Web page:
Prepared Remarks of CFPB Director Richard Cordray on the Credit Reporting Press Call
Thank you for joining us on this call. Today we are releasing a report finding that about one in 10 adults in this country, or about 26 million consumers, are “credit invisible.” Consumers that are credit invisible do not have credit history with any of the three nationwide credit reporting companies. An additional 19 million Americans have credit histories containing insufficient or stale information that were “unscored” by a commercially-available credit scoring model that is consistent with most credit scores used today.
Consumers’ credit histories reflect how they have repaid their debts to those lenders that report to the credit reporting companies. Details about how much consumers have paid and owe on their credit cards, mortgages, student loans, car loans, and more may all be included. Credit histories may also contain information about tax liens, bankruptcy filings, and court judgments. Credit history is compiled into credit reports and used to produce credit scores, which lenders then use to help assess how likely consumers are to repay their debts. Without credit reporting and credit scoring, it would be harder for financial service providers to assess and manage credit risk, and the supply of credit would be more expensive, more erratic, and more constrained.
These reports and scores play an incredibly important role in the lives of American consumers. Although the vast majority of Americans have a credit file at the three nationwide credit reporting companies, about 26 million Americans do not. Credit reports and credit scores can determine the terms of people’s mortgages, whether they qualify for auto loans, or if they are eligible for different credit cards. As long as they follow the requirements in the law, potential employers may review a consumer’s credit report as a factor in making a hiring decision. Landlords may also consider this information before deciding whether to approve a potential renter or how much money to require for a security deposit.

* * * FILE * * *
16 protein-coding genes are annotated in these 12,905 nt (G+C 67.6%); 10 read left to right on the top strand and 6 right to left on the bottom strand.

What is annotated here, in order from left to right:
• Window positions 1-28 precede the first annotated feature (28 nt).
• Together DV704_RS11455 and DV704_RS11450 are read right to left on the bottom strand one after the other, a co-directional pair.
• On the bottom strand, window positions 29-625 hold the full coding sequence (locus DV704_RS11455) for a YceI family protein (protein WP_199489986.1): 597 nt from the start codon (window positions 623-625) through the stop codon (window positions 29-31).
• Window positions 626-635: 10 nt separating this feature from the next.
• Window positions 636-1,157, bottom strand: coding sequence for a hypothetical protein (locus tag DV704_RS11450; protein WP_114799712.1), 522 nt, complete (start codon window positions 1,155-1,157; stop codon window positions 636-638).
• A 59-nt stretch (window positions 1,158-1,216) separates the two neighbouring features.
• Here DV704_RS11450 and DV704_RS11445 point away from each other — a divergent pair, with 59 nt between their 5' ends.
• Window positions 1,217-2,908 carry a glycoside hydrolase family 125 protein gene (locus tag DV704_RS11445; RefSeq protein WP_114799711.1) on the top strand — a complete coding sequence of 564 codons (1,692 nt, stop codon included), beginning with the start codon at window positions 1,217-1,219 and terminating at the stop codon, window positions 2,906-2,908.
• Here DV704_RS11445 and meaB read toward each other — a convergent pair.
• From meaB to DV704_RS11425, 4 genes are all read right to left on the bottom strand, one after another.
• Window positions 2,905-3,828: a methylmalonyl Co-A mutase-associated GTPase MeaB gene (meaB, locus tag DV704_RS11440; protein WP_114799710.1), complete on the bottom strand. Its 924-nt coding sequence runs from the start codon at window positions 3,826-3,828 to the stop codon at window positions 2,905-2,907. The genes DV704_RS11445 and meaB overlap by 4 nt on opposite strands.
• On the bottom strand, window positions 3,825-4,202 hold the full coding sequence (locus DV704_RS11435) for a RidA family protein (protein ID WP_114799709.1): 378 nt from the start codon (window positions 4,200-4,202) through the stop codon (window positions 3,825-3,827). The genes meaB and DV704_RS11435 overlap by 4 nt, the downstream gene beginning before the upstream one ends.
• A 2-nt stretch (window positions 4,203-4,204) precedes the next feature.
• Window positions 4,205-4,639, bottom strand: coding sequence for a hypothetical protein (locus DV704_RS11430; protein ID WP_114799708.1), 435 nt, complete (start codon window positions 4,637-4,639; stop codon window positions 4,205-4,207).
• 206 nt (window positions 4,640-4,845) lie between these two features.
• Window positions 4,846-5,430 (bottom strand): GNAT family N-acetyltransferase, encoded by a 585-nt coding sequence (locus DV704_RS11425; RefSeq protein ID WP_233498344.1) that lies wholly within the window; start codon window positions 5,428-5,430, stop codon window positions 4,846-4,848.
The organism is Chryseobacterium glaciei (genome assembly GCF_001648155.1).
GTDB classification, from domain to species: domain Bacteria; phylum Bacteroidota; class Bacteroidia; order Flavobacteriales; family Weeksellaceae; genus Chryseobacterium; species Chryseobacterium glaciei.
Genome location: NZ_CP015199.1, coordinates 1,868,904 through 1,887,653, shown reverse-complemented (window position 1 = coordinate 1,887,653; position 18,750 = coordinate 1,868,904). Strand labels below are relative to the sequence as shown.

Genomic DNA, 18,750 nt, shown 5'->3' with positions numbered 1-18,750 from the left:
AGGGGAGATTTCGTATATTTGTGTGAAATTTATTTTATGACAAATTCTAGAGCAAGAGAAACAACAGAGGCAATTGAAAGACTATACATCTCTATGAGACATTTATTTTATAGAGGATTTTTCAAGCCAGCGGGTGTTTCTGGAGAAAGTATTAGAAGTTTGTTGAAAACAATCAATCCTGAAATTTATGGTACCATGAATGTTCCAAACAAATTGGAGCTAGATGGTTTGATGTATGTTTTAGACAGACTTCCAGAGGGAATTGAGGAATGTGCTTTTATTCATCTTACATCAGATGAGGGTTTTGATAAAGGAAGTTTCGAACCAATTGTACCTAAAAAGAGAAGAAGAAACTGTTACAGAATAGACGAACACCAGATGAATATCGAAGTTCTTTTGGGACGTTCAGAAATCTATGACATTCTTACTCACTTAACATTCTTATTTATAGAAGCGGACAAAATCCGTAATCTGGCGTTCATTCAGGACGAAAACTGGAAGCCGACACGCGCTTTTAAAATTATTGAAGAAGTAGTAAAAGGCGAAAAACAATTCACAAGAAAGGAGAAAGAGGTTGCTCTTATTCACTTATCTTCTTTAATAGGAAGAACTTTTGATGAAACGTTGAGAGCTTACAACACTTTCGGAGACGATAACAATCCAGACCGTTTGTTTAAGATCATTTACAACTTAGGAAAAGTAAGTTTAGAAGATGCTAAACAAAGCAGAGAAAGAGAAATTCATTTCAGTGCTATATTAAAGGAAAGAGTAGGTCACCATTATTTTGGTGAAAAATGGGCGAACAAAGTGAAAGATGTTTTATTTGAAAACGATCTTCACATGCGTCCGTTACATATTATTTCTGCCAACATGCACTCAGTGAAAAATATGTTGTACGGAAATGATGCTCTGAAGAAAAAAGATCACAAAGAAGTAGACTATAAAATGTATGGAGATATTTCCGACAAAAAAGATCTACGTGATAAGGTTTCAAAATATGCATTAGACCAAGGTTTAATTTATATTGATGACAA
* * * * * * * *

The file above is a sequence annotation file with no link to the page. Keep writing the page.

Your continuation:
So when consumers do not have a credit report, or have too little information to have a credit score, the impact on their lives can be profound. It can preclude them from accessing credit and taking advantage of certain opportunities. And given that we found that consumers in low-income neighborhoods are more likely to be credit invisible or unscored, this may be limiting opportunities for some of the most economically vulnerable consumers.
Our report found that of the consumers that live in low-income neighborhoods, almost 30 percent are credit invisible and an additional 15 percent have records that are unscored. These percentages are notably lower in higher-income neighborhoods, where only about 4 percent of residents are credit invisible.
Our report also found that Black and Hispanic consumers are more likely than White or Asian consumers to have limited credit records. We conservatively estimate that about 15 percent of Black and Hispanic consumers are credit invisibles compared to 9 percent of White consumers. On top of that, we estimate that about 13 percent of Black consumers and 12 percent of Hispanic consumers are thought to be among the unscored – compared to only 7 percent of White consumers. What may be most concerning is that our analysis suggests that these differences across racial and ethnic groups materialize early in the adult lives of these consumers and persist thereafter. One explanation could be that these consumers face reduced access to credit that continues to hamper their opportunities for growth throughout their lives.
Part of our mission is to empower economically vulnerable consumers. It is humbling and important work. And in order to achieve that goal, we need to first understand the landscape that shapes how these consumers operate. Today’s report helps shed some light on the challenges they face.
At the Consumer Bureau, we are dedicated to fostering a responsible marketplace that helps consumers get ahead rather than harming them and setting them back. We will be able to take the information from today’s report and apply it in the future as we continue to work on behalf of the most vulnerable consumers among us. Thank you.
The Consumer Financial Protection Bureau (CFPB) is a 21st century agency that helps consumer finance markets work by making rules more effective, by consistently and fairly enforcing those rules, and by empowering consumers to take more control over their economic lives. For more information, visit www.consumerfinance.gov.